Unix may still be the core of Sun Microsystems' server universe, but the newest version of its Solaris operating system also reflects a growing accommodation of Windows NT in the company's long-term plans.
Announced last week, Solaris 7 is the new branding for the operating system previously dubbed 2.7. It includes enhanced 64-bit support, more Java and Web-serving capabilities and scalability clustering. Other new technologies make it easier to install Solaris applications, and offer better partitioning support and interoperability with Windows NT.
Don Lowe, Sun Microsystems' marketing director, said the new version incorporates a range of new software features, either licensed, acquired or developed internally. One of these is a configuration agent software designed to allow users to manage and configure Solaris and Windows NT environments using wizards and tools similar to those used by Windows NT.
Integration with Windows NT's directory services, security authentication and file and print features will also enable Solaris to be the primary domain controller in mixed environments.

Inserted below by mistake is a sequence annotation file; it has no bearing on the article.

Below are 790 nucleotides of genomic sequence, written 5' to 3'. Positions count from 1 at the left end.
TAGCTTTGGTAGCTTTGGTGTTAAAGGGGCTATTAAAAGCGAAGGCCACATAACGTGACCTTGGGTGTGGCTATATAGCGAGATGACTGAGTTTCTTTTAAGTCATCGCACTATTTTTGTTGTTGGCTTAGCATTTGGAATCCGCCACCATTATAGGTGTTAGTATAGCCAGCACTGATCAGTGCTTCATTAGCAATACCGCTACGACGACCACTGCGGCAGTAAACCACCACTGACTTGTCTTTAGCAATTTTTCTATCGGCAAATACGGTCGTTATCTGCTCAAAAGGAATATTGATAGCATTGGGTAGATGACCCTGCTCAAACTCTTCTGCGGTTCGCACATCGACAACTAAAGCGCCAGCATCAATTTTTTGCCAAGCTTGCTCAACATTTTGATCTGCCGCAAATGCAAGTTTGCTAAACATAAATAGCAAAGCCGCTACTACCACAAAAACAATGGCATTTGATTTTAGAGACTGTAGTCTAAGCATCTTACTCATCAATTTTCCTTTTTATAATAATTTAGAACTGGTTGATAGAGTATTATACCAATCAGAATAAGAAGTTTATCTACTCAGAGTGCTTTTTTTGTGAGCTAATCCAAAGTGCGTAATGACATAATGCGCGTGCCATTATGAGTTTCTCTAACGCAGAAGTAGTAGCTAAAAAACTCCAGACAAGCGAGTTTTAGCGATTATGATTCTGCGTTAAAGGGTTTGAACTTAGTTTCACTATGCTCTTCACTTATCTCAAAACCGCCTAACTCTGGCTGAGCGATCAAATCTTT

Users will also be able to leverage Windows NT tools to manage Windows NT services running on Solaris.
Other new features in Solaris 7 include an upgraded Java Virtual Machine (JVM) which Lowe claims will offer users enhanced performance.
Despite its moves to more effectively interoperate with Windows NT, Sun has no intention of running the operating system on its own hardware, Lowe said. Rather, Sun is backing Solaris' robustness to be used as a central server managing heterogeneous environments.
This correlates with the opinions of US-based users and analysts who claim the enhanced features in Solaris 7 are as much an attempt to boost Unix application performance as they are a way to convince skittish users that Sun's anti-NT hardware stance will not maroon them on a Unix island.
Continuing on a path it set with last May's release of Solaris 2.6, Sun will offer the latest release as a range of modules.